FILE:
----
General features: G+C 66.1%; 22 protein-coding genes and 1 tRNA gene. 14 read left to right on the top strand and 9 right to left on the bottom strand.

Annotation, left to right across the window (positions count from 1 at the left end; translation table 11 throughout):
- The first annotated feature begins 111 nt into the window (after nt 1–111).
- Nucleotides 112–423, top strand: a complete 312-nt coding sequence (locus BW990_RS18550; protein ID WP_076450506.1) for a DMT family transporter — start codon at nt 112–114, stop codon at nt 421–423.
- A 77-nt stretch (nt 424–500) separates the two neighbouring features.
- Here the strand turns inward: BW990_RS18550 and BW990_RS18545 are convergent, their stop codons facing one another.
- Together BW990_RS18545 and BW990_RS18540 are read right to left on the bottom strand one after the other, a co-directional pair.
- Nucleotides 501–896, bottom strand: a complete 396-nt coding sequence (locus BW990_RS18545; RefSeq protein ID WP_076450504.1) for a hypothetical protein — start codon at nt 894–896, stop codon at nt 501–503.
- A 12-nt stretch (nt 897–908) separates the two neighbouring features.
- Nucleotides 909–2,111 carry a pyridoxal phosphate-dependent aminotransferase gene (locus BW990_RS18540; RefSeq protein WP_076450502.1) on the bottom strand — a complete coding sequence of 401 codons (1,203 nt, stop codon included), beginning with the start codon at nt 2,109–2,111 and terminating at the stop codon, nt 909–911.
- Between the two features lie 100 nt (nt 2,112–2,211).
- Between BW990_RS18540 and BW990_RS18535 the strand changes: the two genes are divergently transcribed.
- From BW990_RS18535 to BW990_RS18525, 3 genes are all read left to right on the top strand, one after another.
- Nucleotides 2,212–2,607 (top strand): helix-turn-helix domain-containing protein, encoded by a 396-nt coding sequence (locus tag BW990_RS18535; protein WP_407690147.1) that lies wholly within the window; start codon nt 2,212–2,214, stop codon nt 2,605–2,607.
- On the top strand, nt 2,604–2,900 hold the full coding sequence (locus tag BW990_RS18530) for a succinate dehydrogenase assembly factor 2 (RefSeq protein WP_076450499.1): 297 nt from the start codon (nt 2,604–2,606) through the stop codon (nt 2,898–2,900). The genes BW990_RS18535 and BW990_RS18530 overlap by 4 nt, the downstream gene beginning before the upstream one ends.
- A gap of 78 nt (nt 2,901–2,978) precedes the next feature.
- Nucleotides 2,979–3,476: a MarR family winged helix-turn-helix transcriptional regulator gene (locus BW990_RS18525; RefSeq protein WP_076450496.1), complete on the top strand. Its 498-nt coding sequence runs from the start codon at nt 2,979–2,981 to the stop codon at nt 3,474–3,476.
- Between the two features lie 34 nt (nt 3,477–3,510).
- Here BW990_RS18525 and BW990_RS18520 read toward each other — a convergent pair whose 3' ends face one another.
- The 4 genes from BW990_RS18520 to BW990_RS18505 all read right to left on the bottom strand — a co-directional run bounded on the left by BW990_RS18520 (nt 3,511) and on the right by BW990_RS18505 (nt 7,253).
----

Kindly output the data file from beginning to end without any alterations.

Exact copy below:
General features: G+C 66.1%; 22 protein-coding genes and 1 tRNA gene. 14 read left to right on the top strand and 9 right to left on the bottom strand.

Annotation, left to right across the window (positions count from 1 at the left end; translation table 11 throughout):
- The first annotated feature begins 111 nt into the window (after nt 1–111).
- Nucleotides 112–423, top strand: a complete 312-nt coding sequence (locus BW990_RS18550; protein ID WP_076450506.1) for a DMT family transporter — start codon at nt 112–114, stop codon at nt 421–423.
- A 77-nt stretch (nt 424–500) separates the two neighbouring features.
- Here the strand turns inward: BW990_RS18550 and BW990_RS18545 are convergent, their stop codons facing one another.
- Together BW990_RS18545 and BW990_RS18540 are read right to left on the bottom strand one after the other, a co-directional pair.
- Nucleotides 501–896, bottom strand: a complete 396-nt coding sequence (locus BW990_RS18545; RefSeq protein ID WP_076450504.1) for a hypothetical protein — start codon at nt 894–896, stop codon at nt 501–503.
- A 12-nt stretch (nt 897–908) separates the two neighbouring features.
- Nucleotides 909–2,111 carry a pyridoxal phosphate-dependent aminotransferase gene (locus BW990_RS18540; RefSeq protein WP_076450502.1) on the bottom strand — a complete coding sequence of 401 codons (1,203 nt, stop codon included), beginning with the start codon at nt 2,109–2,111 and terminating at the stop codon, nt 909–911.
- Between the two features lie 100 nt (nt 2,112–2,211).
- Between BW990_RS18540 and BW990_RS18535 the strand changes: the two genes are divergently transcribed.
- From BW990_RS18535 to BW990_RS18525, 3 genes are all read left to right on the top strand, one after another.
- Nucleotides 2,212–2,607 (top strand): helix-turn-helix domain-containing protein, encoded by a 396-nt coding sequence (locus tag BW990_RS18535; protein WP_407690147.1) that lies wholly within the window; start codon nt 2,212–2,214, stop codon nt 2,605–2,607.
- On the top strand, nt 2,604–2,900 hold the full coding sequence (locus tag BW990_RS18530) for a succinate dehydrogenase assembly factor 2 (RefSeq protein WP_076450499.1): 297 nt from the start codon (nt 2,604–2,606) through the stop codon (nt 2,898–2,900). The genes BW990_RS18535 and BW990_RS18530 overlap by 4 nt, the downstream gene beginning before the upstream one ends.
- A gap of 78 nt (nt 2,901–2,978) precedes the next feature.
- Nucleotides 2,979–3,476: a MarR family winged helix-turn-helix transcriptional regulator gene (locus BW990_RS18525; RefSeq protein WP_076450496.1), complete on the top strand. Its 498-nt coding sequence runs from the start codon at nt 2,979–2,981 to the stop codon at nt 3,474–3,476.
- Between the two features lie 34 nt (nt 3,477–3,510).
- Here BW990_RS18525 and BW990_RS18520 read toward each other — a convergent pair whose 3' ends face one another.
- The 4 genes from BW990_RS18520 to BW990_RS18505 all read right to left on the bottom strand — a co-directional run bounded on the left by BW990_RS18520 (nt 3,511) and on the right by BW990_RS18505 (nt 7,253).